Alberta Benesch Kirsch, 89, pianist on many stages

August 02, 1999|By Jennifer Sullivan | Jennifer Sullivan,SUN STAFF

Alberta Benesch Kirsch, a pianist who performed at venues ranging from live television to festivals and military bases for more than 50 years, died Saturday from complications of a stroke at Keswick Multi-Care Center in Baltimore. She was 89.

The only child of Bertha and Rudolph Benesch, Bohemian immigrants and grocery store owners, the former Alberta Benesch was born in Baltimore.

She began to play the piano at age 10 and played by ear until she attended the Peabody Conservatory of Music, where she learned to read sheet music. She had also attended Eastern High School.

During the 1950s and 1960s, she performed on local television musical variety shows. She was an accompanist for "The Collegians," a program on WMAR-TV that featured amateur singers, dancers and musicians. The eclectic show was filmed in a Reisterstown lumberyard.

Mrs. Kirsch also performed at military bases, community centers and churches, retirement homes and hospitals. Her specialties were the works of Irving Berlin and George Gershwin.

As an employee of the city Bureau of Recreation and Parks for 27 years, she taught and entertained at recreation centers. Her community outreach efforts were recognized by former Mayor William Donald Schaefer, Mayor Kurt L. Schmoke and city organizations.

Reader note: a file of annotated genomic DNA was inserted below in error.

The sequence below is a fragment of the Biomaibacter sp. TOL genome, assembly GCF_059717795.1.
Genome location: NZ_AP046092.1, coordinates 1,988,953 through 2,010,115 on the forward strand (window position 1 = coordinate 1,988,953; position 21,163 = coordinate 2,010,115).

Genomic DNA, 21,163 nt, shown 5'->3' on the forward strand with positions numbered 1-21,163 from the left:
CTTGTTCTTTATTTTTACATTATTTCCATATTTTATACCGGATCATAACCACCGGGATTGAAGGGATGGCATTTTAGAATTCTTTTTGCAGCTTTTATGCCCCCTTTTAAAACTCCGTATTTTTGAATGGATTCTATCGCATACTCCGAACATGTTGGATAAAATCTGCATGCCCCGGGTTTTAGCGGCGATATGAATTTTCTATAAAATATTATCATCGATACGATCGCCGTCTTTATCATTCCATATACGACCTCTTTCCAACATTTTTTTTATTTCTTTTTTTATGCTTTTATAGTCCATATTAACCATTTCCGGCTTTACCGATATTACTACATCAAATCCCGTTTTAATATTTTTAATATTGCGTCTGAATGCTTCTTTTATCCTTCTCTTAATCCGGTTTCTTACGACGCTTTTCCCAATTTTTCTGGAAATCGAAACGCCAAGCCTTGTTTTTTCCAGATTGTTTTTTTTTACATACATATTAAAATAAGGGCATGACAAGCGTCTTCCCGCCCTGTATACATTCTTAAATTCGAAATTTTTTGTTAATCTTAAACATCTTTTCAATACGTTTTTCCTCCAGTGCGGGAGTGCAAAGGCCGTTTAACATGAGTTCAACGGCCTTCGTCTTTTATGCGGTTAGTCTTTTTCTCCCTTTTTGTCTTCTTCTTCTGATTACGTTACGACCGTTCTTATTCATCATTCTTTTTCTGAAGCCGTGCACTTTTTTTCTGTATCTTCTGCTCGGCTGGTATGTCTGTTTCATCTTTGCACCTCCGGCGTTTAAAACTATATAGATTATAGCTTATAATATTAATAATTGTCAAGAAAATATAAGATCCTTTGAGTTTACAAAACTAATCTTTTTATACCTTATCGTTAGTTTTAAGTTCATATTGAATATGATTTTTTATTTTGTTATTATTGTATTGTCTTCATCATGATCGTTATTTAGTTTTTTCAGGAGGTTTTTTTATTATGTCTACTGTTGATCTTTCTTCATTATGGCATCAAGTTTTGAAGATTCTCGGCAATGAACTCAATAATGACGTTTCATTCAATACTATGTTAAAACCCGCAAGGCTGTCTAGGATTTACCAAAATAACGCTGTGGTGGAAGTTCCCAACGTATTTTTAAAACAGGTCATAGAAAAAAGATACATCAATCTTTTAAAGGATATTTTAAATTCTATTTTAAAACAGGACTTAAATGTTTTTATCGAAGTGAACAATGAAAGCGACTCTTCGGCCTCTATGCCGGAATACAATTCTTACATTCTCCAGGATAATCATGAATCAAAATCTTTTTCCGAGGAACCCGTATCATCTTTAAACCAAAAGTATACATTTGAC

Mrs. Kirsch traveled extensively.

Robert C. Wolf of Baltimore remembers spending Christmas in Maine with her and seeing people crowded around the piano to sing carols.

"Whenever she saw a piano, she had to play it," said Mr. Wolf, a friend since meeting Mrs. Kirsch on a blind date 14 years ago.

Four years ago, Mrs. Kirsch moved to Keswick, where there wasn't enough room for her Steinway in her quarters. It was moved into the common area, and she continued to play despite the multiple strokes she suffered.

Mrs. Kirsch was married twice, to David Nathanson and Maurice S. Kirsch, both deceased.

Services will be held at 2 p.m. today at Hebrew Friendship Cemetery, 3600 E. Baltimore St.

There were no immediate survivors.

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